- Maintain compliance with all applicable sections of state law and its operating permit regarding environmental performance.
- Test ash from the facility quarterly; and if that ash is determined to be hazardous, send that ash to a Class 1 hazardous waste facility.
California Department of Resources Recycling and Recovery (CalRecycle) Requirements
CalRecycle is required to determine that the:
- Jurisdiction is implementing and will continue to implement all feasible source reduction, recycling, and composting measures or programs (must be done at a public hearing).
- Transformation facility in question is in compliance with its permits and state law.
In addition, local assistance staff can provide assistance to any jurisdiction that wishes to calculate an annual diversion rate which includes transformation diversion credits.
Calculating an Annual Per Capita Disposal Rate Rate Which Includes Transformation
- CalRecycle’s Recycling and Disposal Reporting System includes data on jurisdiction tons sent to permitted transformation facilities. Any jurisdiction claiming more transformation disposal reduction credit than the tonnage listed in RDRS must file a Report Year Disposal Modification Request, that documents additional transformation tonnage, along with its annual report.
- Jurisdictions that use CalRecycle’s Electronic Annual Report (EAR) or online calculator to determine their per capita disposal rate should follow the directions in the online calculator. Local assistance staff are available to help jurisdictions use the calculators. Jurisdictions may take a per capita disposal rate credit that does not exceed 10 percent of the value of their percapita generation rate that was used to calculate their per capita disposal rate target. Jurisdictions may choose to allot all transformation tonnage as disposal and receive no per capita disposal reduction transformation credit. CalRecycle’s Goal Measurement: 2007 and Later webpage describes the details for 2007 and subsequent years.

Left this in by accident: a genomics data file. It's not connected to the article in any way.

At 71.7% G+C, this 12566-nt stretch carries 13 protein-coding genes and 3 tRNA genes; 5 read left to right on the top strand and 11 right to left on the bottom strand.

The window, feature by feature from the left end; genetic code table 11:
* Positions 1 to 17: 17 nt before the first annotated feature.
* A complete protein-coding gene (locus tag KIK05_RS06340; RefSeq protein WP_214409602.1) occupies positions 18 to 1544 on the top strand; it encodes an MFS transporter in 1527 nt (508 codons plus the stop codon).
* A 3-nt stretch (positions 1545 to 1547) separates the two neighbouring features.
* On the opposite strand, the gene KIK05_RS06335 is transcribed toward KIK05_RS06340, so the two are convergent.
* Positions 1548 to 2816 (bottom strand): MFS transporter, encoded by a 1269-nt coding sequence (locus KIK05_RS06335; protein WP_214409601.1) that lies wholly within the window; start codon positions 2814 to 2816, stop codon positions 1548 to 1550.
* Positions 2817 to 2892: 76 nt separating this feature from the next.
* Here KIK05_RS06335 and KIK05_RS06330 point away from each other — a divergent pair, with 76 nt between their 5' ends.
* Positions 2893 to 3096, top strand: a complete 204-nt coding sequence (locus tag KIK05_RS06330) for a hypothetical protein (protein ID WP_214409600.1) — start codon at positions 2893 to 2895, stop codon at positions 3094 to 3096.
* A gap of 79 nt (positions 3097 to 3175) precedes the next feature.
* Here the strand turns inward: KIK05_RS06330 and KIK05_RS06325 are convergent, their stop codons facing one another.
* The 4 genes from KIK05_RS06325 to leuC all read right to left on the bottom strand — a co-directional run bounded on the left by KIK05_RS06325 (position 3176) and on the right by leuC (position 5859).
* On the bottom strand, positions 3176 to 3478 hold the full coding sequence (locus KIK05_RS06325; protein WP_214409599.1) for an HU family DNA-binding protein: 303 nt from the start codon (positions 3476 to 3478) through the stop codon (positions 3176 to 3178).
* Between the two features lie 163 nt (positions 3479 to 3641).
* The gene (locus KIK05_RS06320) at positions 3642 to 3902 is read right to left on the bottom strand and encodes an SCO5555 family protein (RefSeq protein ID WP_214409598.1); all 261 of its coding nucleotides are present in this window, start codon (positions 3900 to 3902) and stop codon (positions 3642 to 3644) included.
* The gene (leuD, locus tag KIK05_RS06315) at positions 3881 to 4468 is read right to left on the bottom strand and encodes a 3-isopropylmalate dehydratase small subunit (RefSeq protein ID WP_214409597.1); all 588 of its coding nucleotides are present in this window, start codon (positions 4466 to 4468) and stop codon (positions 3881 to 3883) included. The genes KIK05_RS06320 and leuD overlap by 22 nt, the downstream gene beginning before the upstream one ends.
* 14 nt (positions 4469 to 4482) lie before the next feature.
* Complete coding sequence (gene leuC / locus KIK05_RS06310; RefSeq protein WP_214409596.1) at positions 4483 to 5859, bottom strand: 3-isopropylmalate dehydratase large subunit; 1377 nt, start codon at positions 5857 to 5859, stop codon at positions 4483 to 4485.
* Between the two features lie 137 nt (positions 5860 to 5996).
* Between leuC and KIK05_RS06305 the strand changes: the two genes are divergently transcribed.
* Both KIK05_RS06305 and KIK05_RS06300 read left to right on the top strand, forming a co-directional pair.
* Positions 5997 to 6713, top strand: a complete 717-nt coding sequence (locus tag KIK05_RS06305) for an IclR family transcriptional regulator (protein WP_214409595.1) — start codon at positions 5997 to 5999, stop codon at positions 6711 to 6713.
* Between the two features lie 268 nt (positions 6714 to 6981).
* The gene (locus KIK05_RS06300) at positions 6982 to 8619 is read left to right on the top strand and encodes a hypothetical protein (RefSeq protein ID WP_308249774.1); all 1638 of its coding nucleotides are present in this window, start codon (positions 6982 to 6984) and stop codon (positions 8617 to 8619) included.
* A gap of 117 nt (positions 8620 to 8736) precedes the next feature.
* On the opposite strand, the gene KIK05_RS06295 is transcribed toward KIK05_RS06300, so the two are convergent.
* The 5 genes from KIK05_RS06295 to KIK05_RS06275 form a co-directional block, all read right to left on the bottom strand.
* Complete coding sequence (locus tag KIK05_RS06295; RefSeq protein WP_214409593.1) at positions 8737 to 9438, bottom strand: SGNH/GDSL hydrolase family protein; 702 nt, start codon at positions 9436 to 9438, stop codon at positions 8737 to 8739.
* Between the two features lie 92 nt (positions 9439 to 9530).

- Transformation diversion credits can account for up to 10 percent of a jurisdiction’s estimated report-year generation. The remaining diversion must come from source reduction, recycling, and/or composting.
- The online calculator in the Electronic Annual Report will not validate any annual report in which a transformation diversion credit is entered that is greater than 10 percent of estimated report-year generation.
Legislation, Statutes, and Regulations
California Integrated Waste Management Act (AB 939, Sher, Chapter 1095, Statutes of 1989 as amended [IWMA])
Chapter 1355, Statutes of 1990 (Sher, AB 3992)
Chapter 736, Statutes of 1992 (Epple, AB 260)
Chapter 1292, Statutes of 1992 (Sher, AB 2494)
Chapter 1293, Statutes of 1992 (Sher, AB 3322)
Chapter 663, Statutes of 1993 (Sher, AB 54)
Chapter 1227, Statutes of 1994 (Sher, AB 688)
Chapter 343, Statutes of 2008 (Wiggins, SB 1016)
Chapter 342, Statutes of 2022 (Garcia, AB 1857)
Statute: Public Resources Code (PRC) Sections
PRC 40201, Definition of Transformation.
PRC 41783, Conditions and Requirements for Claiming Transformation Credit.
PRC 41784, Jurisdictions are Not Required to Use Transformation.
PRC 41786, Reduced Diversion (Disposal Reduction) Requirements for Jurisdictions with Long-term Contracts to Send Waste to Transformation.
PRC 44150, Permitting Requirements for Proposed Solid Waste Transformation Facilities.
Statute: Health and Safety Code (HSC) Sections
HSC 25141, Definition f Class I Hazardous Waste Facility
HSC 42315, Permitting Requirements for Solid Waste Transformation Facilities.
Title 14, California Code of Regulations (14 CCR), Chapter 9, Article 9.2, Section 18811: Disposal Reporting Requirements for a Transformation Facility.
For more information contact: Local Assistance & Market Development, LAMD@calrecycle.ca.gov